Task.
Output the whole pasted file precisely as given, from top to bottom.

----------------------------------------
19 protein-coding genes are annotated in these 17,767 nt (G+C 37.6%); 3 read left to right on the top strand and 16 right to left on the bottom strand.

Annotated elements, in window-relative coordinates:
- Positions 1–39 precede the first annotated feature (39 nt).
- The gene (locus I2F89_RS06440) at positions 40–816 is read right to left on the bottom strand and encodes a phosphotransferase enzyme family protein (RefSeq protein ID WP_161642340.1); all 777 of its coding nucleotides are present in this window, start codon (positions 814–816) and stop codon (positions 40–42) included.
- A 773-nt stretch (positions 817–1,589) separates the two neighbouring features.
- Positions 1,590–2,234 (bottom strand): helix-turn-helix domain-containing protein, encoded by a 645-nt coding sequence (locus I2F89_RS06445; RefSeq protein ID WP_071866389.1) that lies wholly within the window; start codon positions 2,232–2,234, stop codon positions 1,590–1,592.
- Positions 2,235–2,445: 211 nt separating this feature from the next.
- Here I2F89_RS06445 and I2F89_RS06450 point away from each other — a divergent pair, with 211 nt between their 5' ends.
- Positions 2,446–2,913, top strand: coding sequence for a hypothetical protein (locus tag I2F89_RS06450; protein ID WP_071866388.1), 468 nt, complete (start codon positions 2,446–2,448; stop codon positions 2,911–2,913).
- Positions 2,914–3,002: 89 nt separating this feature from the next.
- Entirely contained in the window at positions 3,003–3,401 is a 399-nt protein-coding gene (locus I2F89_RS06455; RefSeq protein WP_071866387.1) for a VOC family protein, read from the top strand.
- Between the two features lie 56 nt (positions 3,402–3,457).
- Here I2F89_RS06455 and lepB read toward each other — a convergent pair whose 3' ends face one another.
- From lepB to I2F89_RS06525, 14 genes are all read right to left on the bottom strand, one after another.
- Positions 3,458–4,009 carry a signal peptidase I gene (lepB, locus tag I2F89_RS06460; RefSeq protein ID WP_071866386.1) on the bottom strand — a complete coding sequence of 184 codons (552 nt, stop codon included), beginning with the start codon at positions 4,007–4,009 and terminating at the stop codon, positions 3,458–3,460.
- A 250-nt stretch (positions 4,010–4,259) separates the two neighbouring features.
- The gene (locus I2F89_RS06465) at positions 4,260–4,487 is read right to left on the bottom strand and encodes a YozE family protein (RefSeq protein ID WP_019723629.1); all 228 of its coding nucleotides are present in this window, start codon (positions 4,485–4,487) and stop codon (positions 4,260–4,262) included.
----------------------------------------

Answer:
19 protein-coding genes are annotated in these 17,767 nt (G+C 37.6%); 3 read left to right on the top strand and 16 right to left on the bottom strand.

Annotated elements, in window-relative coordinates:
- Positions 1–39 precede the first annotated feature (39 nt).
- The gene (locus I2F89_RS06440) at positions 40–816 is read right to left on the bottom strand and encodes a phosphotransferase enzyme family protein (RefSeq protein ID WP_161642340.1); all 777 of its coding nucleotides are present in this window, start codon (positions 814–816) and stop codon (positions 40–42) included.
- A 773-nt stretch (positions 817–1,589) separates the two neighbouring features.
- Positions 1,590–2,234 (bottom strand): helix-turn-helix domain-containing protein, encoded by a 645-nt coding sequence (locus I2F89_RS06445; RefSeq protein ID WP_071866389.1) that lies wholly within the window; start codon positions 2,232–2,234, stop codon positions 1,590–1,592.
- Positions 2,235–2,445: 211 nt separating this feature from the next.
- Here I2F89_RS06445 and I2F89_RS06450 point away from each other — a divergent pair, with 211 nt between their 5' ends.
- Positions 2,446–2,913, top strand: coding sequence for a hypothetical protein (locus tag I2F89_RS06450; protein ID WP_071866388.1), 468 nt, complete (start codon positions 2,446–2,448; stop codon positions 2,911–2,913).
- Positions 2,914–3,002: 89 nt separating this feature from the next.
- Entirely contained in the window at positions 3,003–3,401 is a 399-nt protein-coding gene (locus I2F89_RS06455; RefSeq protein WP_071866387.1) for a VOC family protein, read from the top strand.
- Between the two features lie 56 nt (positions 3,402–3,457).
- Here I2F89_RS06455 and lepB read toward each other — a convergent pair whose 3' ends face one another.
- From lepB to I2F89_RS06525, 14 genes are all read right to left on the bottom strand, one after another.
- Positions 3,458–4,009 carry a signal peptidase I gene (lepB, locus tag I2F89_RS06460; RefSeq protein ID WP_071866386.1) on the bottom strand — a complete coding sequence of 184 codons (552 nt, stop codon included), beginning with the start codon at positions 4,007–4,009 and terminating at the stop codon, positions 3,458–3,460.
- A 250-nt stretch (positions 4,010–4,259) separates the two neighbouring features.
- The gene (locus I2F89_RS06465) at positions 4,260–4,487 is read right to left on the bottom strand and encodes a YozE family protein (RefSeq protein ID WP_019723629.1); all 228 of its coding nucleotides are present in this window, start codon (positions 4,485–4,487) and stop codon (positions 4,260–4,262) included.